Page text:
Guidelines on concussion management in schools WHAT IS CONCUSSION? A concussion is a disturbance in brain function caused by a direct or indirect force to the head. It results in a variety of non-specific signs and/or symptoms and most often does not involve loss of consciousness. Concussion should be suspected in the presence of any one or more of the following: • Symptoms (e.g., headache), or • Physical signs (e.g., unsteadiness), or • Impaired brain function (e.g.,confusion) or • Abnormal behaviour (e.g., change in personality).

CONCUSSION MANAGEMENT 1. Concussion must be taken extremely seriously to safeguard the longterm welfare of young athletes (those aged under 18). 2. Any young person suspected of having a concussion should be immediately removed from play and must not resume play in the match or training on the same day as the suspected concussion. 3. Young people suspected of having concussion must be medically assessed. 4. After a concussion, young people must rest and not take part in any form of training or matches for a minimum 14 days. 5. If after a minimum 14 day rest period young people are entirely symptom free, they must then follow a graduated return to play protocol. 6. It is recommended that every young person seeks medical clearance before returning to play. RETURN TO SCHOOL • Concussion may impact on the child‘s ability to learn at school. This must be considered, and medical clearance should be sought before the child returns to school. • It is reasonable for a child to miss a day or two of school after concussion, but extended absence is uncommon. Source: Scottish Government Advice in association with The Scottish Rugby Union, the Scottish Football Association and Sports Scotland.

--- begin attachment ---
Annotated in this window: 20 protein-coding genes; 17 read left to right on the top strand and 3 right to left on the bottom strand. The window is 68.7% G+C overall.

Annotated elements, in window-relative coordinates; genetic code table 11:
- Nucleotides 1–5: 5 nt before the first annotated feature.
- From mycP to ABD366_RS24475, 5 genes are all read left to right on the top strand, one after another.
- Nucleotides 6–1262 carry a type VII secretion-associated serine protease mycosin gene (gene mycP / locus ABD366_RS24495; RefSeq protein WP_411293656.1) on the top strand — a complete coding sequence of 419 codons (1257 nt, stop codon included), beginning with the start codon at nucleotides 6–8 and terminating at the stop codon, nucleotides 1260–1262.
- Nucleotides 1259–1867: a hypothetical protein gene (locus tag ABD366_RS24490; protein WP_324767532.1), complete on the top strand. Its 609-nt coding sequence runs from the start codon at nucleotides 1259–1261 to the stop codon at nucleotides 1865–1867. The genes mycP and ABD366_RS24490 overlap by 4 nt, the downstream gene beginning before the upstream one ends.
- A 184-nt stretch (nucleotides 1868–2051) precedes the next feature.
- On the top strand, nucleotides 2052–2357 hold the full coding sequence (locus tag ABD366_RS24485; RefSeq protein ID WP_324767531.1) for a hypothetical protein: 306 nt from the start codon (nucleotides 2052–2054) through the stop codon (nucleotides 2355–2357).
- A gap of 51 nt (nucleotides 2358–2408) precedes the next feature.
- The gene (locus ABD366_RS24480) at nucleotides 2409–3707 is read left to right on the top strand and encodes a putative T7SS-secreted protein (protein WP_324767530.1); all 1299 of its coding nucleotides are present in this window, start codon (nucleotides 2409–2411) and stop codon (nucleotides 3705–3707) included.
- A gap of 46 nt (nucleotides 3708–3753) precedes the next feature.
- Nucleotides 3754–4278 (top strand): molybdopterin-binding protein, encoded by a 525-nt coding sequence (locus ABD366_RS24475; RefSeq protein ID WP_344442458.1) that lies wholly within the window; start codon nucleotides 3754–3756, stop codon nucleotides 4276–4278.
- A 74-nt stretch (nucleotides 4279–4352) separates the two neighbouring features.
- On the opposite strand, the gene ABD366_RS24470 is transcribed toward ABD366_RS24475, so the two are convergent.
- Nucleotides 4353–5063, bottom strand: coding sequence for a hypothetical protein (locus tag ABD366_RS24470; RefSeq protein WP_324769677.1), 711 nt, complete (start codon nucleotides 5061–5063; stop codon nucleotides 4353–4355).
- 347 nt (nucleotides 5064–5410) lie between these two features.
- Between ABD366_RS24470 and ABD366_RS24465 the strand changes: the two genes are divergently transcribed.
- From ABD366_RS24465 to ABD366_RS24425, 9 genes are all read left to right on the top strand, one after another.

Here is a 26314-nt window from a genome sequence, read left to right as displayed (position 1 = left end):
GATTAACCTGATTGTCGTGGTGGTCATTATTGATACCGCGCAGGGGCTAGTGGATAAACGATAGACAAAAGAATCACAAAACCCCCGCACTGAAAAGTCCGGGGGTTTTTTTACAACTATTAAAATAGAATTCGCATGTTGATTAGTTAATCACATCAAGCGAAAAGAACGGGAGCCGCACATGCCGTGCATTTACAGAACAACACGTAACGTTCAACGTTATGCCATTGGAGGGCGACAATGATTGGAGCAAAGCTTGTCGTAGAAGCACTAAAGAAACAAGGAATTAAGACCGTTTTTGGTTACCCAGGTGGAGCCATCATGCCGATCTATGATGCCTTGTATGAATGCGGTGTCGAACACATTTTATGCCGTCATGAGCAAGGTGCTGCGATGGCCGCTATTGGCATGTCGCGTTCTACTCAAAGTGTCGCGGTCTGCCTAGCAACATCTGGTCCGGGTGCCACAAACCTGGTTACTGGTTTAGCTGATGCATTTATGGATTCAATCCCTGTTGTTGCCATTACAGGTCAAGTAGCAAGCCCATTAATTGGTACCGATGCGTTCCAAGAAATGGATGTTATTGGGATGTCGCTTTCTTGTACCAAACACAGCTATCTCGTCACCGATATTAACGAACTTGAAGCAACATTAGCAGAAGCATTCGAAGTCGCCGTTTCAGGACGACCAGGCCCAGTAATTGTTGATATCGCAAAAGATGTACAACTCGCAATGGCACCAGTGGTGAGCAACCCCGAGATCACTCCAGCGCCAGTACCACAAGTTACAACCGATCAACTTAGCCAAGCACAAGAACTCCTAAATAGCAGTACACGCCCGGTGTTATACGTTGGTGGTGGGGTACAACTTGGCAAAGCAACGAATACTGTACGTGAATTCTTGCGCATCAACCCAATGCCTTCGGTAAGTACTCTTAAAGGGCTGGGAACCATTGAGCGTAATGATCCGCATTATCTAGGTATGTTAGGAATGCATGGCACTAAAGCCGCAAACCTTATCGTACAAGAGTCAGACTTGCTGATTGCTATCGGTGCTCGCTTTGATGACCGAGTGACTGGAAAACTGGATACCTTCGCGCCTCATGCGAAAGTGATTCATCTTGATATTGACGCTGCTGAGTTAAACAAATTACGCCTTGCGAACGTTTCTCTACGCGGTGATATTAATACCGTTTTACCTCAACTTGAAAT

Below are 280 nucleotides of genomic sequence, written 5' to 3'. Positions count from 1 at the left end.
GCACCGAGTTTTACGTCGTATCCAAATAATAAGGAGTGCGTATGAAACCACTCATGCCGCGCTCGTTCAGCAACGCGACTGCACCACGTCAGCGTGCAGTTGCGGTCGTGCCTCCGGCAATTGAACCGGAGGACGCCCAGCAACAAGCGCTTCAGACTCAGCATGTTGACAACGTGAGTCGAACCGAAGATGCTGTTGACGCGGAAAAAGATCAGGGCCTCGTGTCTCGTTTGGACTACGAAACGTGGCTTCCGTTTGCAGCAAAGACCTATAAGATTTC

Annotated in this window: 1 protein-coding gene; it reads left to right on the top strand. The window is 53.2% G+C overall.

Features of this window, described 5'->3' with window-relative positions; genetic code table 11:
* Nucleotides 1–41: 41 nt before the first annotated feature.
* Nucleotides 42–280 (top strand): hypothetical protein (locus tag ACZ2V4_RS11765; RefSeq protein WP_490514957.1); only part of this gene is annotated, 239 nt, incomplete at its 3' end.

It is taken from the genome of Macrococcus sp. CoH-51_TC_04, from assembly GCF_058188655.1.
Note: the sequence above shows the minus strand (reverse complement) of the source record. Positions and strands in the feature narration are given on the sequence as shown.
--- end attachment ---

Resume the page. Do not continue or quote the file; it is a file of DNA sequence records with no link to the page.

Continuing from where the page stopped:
The science of concussion MOST concussive brain injuries are mild, and generally, people recover fully. The problem of concussion lies in the fact that it is not recognized straight away and in a lot of cases, ignored. The brain is a very delicate and is separated from the skull by a layer of cerebrospinal fluid. The brain swells, thereby lessening the space between the brain and the skull. When a blow is powerful enough, this cushion is inadequate to protect the brain from trauma. The area of impact may not only be the location of the blow but a l so where the rebounding brain hits the opposite side of the skull, shown here. When the brain is moved by the force of the blow, rotational forces are thought to have the greatest effect. Therefore, not only the amount of force should be considered but also how the blow was received. Brain injury may cause symptoms which last for hours or may be life long.